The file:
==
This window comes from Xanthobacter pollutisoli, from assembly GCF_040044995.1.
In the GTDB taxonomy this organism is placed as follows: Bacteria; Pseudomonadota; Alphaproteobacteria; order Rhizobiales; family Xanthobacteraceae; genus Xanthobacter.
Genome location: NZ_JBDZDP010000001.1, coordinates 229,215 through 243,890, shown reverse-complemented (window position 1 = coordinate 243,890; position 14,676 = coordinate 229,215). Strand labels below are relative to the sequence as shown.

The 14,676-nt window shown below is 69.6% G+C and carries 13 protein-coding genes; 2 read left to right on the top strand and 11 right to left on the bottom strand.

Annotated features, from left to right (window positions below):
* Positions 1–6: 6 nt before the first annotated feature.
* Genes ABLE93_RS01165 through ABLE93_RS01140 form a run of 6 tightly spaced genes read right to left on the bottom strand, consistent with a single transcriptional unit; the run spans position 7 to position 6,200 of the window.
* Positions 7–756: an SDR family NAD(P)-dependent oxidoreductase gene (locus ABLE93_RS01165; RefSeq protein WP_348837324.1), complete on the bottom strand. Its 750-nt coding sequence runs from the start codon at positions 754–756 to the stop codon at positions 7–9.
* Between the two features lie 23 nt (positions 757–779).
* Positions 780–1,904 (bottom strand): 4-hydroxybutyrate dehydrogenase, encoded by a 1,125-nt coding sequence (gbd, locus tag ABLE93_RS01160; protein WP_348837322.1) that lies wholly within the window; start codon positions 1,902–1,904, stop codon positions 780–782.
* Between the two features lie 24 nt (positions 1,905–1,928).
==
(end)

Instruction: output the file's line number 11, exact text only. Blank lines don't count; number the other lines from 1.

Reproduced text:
* Between the two features lie 24 nt (positions 1,905–1,928).